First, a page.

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NEV maker Byton halts production to restructure

Reuters
Chinese electric car startup Byton said yesterday it will suspend production from today to restructure after being hit by the coronavirus pandemic.
Reuters

Chinese electric car startup Byton said yesterday it will suspend production from today to restructure after being hit by the coronavirus pandemic.

The company, backed by state-owned automaker FAW Group and battery maker Contemporary Amperex Technology Co, said it was also raising funds to address issues relating to unpaid staff salaries and that it hoped to start paying employees from this month.

“The new coronavirus epidemic has brought great challenges to Byton’s financing and production operations,” it said in a statement.

“After careful consideration and joint consultations with our shareholders and management, we have decided to, from July 1, kickstart a plan to lower employee costs and promote the company’s strategic reorganization,” it said.

Byton produces its vehicles at a plant in Nanjing. From today it will suspend most operations in China, where its activities include research and development.

The company is among several Chinese electric vehicle manufacturing startups that have emerged in recent years to challenge foreign companies like Tesla Inc. China, which has been eager to curb smog and spur its own auto industry, has said it wants new energy vehicles to account for 25 precent of auto sales by 2025, up from around 5 percent now.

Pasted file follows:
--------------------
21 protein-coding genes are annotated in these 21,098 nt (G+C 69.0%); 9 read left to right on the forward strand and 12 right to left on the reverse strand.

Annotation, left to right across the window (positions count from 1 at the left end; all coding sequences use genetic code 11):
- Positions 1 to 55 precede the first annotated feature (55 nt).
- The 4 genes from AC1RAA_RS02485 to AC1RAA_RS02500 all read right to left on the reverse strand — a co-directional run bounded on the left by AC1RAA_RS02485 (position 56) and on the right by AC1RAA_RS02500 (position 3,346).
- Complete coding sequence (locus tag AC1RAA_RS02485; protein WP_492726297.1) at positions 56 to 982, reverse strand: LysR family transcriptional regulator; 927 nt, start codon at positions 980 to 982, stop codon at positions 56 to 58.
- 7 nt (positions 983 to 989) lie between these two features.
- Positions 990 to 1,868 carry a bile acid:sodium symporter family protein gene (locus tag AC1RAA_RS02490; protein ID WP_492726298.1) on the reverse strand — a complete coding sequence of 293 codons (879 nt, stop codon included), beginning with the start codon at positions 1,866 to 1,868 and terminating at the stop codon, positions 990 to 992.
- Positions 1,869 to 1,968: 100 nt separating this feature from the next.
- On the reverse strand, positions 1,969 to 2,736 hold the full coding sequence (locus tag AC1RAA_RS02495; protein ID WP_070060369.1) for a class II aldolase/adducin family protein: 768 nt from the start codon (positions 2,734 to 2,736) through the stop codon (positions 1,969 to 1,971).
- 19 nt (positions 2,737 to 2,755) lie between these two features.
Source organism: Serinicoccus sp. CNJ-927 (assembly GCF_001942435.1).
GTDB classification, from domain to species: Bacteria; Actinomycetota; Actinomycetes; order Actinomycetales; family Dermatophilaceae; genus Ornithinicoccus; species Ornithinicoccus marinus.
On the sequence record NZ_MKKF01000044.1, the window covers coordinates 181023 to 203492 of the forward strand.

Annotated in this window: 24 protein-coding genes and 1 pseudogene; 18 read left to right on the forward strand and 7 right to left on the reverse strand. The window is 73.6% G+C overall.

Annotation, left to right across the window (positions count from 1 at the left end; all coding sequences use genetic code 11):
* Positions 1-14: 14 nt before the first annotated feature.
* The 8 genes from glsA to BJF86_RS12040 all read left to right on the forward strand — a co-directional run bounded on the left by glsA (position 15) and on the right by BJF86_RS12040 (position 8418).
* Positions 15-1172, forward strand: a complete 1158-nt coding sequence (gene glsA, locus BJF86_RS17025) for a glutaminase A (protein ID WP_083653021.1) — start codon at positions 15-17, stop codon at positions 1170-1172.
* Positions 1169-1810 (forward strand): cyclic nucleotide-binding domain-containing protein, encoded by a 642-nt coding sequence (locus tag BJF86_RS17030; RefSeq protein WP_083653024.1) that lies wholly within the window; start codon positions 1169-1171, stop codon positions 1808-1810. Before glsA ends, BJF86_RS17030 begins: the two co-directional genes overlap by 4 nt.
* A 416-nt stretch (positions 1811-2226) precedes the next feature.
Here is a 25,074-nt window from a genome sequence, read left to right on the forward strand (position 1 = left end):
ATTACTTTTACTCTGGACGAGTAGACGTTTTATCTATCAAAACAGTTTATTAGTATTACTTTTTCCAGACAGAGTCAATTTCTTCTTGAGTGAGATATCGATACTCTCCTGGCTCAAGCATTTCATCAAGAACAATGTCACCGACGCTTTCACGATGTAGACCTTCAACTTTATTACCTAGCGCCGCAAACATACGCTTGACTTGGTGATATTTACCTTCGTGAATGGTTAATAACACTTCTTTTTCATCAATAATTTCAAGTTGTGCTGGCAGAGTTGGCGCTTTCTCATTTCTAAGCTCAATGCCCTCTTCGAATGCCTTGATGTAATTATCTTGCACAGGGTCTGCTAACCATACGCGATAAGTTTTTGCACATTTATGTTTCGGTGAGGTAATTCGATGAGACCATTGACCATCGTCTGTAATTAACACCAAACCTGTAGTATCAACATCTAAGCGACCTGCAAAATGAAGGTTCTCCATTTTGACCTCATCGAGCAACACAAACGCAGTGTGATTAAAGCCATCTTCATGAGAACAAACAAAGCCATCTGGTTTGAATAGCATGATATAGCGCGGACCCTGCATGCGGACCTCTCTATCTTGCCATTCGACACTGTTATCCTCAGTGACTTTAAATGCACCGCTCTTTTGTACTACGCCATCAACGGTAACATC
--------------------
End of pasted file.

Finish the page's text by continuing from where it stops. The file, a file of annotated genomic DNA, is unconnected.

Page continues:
But funding of such startups began falling last year and has been dealt a further, heavy blow by the pandemic, leaving several fighting to survive.

In May, sales of NEVs fell for an 11th month to 82,000 units, China’s largest auto industry association said. NEVs include battery-powered electric, plug-in petrol-electric hybrid and hydrogen fuel-cell vehicles.

In April, industry website Electrek reported that Byton had put hundreds of employees from its Santa Clara facility in California on leave.

Byton was launched in September 2017 by Future Mobility Corp, a company co-founded by former BMW and Nissan Motor executives, and also has software and design facilities in the United States and Germany.

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